the adrenergic and sensory, contain detectable amounts of
AChE as well (Giacobini, 1967). Therefore, it is likely that
in this study all intrinsic nerve fibers were visualized
following a prolonged period of incubation in KarnovskyRoots solution.
Concerning our technique to map the intracardiac nerves
and ganglia, it should be noted that a lack of optimal
technique for this purpose has hindered neuromorphological investigations of the heart for a long time and to date
very few anatomical methods have been applied to study
the INP in mammalian hearts. The method of micromacrodissection developed by Worobiew (1925) has produced very interesting and, at the same time, limited
results due to its applicability mainly for large hearts of
such species as cattle. Although the micro-macrodissection
was not enough sensitive to examine the canine hearts,
Worobiew (1958) has, nevertheless, successfully determined the topography of the INP in human heart. The
later investigators who utilized either technique of the
wholemount preparation or traditional histological meth-
Fig. 13. Micrographs of semithin sections of epicardiac ganglia (A–D)
and solitary nerve cells (E) from the canine RSVC. A: Cross section of a
right atrial wall at the SA-nodal artery (ar) to illustrate the locations of the
ganglia (black arrowheads) and nerves (white arrowheads) in an epicardium (Ep). B,C: Clustered (B) and capsulated (C) types of epicardiac
ganglia. Note the capsule of the perineurial cells (arrowheads) sheathing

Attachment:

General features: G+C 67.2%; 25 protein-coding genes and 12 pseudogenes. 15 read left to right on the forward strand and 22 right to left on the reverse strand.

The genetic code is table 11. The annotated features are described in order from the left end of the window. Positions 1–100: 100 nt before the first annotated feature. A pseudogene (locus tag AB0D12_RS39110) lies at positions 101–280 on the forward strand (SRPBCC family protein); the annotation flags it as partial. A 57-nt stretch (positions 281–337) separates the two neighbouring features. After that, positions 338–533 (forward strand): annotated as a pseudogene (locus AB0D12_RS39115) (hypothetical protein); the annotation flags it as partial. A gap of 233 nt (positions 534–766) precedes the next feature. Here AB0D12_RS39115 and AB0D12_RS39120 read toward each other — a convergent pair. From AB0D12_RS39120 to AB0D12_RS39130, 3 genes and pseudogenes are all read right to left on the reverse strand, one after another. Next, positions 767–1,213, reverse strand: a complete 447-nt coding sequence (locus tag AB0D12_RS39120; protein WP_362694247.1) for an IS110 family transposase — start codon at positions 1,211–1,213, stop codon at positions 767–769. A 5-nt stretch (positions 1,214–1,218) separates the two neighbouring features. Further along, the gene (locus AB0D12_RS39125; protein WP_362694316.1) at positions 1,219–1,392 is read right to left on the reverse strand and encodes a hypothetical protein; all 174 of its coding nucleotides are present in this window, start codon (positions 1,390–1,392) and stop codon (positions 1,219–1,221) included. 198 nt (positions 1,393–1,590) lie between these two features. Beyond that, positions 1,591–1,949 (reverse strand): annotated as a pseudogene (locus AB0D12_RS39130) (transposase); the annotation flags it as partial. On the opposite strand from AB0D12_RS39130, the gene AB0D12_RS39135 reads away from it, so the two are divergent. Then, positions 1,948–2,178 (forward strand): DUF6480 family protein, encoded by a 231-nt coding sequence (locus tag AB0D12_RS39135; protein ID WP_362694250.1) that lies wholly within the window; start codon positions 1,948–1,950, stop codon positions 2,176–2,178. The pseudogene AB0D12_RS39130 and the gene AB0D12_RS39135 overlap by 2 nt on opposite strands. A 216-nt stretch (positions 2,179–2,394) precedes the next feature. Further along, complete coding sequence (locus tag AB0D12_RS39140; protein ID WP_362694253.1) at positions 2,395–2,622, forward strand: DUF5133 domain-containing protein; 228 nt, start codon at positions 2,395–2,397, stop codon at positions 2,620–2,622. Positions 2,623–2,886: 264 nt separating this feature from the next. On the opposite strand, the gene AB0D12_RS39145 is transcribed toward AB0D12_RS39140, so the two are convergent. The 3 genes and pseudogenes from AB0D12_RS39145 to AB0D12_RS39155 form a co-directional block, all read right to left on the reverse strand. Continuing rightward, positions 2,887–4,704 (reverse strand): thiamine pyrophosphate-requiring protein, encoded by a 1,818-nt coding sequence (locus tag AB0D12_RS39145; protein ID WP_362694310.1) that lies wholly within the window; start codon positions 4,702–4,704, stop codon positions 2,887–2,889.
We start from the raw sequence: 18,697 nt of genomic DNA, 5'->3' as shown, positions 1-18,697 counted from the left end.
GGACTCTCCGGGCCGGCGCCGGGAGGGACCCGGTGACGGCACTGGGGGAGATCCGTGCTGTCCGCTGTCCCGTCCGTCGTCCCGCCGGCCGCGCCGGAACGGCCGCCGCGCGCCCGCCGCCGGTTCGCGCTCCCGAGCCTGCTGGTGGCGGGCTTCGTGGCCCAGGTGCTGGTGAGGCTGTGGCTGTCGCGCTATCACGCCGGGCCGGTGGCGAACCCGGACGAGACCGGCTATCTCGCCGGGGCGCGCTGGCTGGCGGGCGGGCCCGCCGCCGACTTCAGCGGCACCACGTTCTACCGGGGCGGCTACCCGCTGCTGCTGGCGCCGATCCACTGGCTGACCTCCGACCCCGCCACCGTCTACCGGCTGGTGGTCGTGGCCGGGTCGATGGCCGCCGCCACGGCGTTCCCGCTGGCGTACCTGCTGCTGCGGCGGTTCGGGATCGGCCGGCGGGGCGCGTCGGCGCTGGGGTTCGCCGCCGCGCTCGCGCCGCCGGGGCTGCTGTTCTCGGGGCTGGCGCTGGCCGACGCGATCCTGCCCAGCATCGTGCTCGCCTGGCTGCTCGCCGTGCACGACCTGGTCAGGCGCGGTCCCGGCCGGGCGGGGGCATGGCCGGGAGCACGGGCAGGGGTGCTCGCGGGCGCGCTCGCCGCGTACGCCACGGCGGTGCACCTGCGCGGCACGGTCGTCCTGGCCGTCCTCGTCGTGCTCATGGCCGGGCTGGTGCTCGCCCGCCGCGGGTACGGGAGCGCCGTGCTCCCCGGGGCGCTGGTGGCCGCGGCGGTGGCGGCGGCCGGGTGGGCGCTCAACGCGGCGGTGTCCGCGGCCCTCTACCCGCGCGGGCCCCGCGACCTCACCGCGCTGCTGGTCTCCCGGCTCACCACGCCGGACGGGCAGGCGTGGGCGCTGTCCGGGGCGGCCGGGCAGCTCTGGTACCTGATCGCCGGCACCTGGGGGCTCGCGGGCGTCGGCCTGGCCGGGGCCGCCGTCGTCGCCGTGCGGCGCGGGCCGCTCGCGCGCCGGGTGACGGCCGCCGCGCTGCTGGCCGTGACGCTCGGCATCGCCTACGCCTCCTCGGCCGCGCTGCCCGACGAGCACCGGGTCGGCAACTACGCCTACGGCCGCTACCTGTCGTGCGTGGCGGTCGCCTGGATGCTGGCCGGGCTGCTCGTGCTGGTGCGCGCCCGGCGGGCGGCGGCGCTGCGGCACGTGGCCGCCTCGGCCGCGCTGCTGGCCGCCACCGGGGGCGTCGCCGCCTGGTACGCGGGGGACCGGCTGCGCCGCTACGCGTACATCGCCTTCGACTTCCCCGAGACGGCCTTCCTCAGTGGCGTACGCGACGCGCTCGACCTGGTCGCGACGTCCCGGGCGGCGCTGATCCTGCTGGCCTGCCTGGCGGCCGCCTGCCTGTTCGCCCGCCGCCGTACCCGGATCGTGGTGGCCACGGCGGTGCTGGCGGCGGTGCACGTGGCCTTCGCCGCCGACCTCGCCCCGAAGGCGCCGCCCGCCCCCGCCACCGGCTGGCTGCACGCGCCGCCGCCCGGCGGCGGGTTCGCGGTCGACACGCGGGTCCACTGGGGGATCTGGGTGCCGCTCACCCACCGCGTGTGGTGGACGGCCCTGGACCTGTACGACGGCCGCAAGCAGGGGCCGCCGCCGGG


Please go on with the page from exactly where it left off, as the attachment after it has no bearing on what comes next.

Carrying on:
the ganglion cells and nerve fibers in panel C, and solely situated neuron
(arrow) in panel B. D: Plane section of an epicardiac ganglion from the
RSVC of juvenile dog. Note the scarceness of the neurons (arrowheads)
disposed therein, in comparison with the neuron distribution on Figure 3D.
E: Single epicardiac neuron situated between cardiomyocytes (My) and
adipocytes (Ad) at the canine sinoatrial node. Scale bar ⫽ 100 µm for A,
44 µm for B; 38 µm for C; 84 µm for D; 18 µm for E.
ods, especially in combination with the methylene blue or
cholinesterase staining, have ascertained additional data
on the nerve networks in the mammalian epicardium,
myocardium, endocardium, conduction system, and coronary vessels (Davies et al., 1952; King and Coakley, 1958;
Smith, 1969; Bojsen-Moller and Tranum-Jensen, 1971;
Roberts et al., 1989; Roberts, 1991; Yuan et al., 1994a).
However, using these methods, mammalian hearts were,
as a rule, cut or sectioned into separate pieces or serial
sections in order to stain intrinsic nerves and ganglia
located therein. Following staining, approximate locations
of the ganglia in the heart were determined with respect to
blood vessels or to reconstruct a whole INP from the
separate pieces and sections. As a result, those reconstructions were very schematic drawings, in which a continuous
view of the total INP was absent and neural connections
between separate intrinsic ganglia and target regions
were only speculatively demonstrated. The technique of
the present study seemingly over came short comings of
earlier techniques and introduced a possibility both to map
simply and to evaluate three-dimensionally the total INP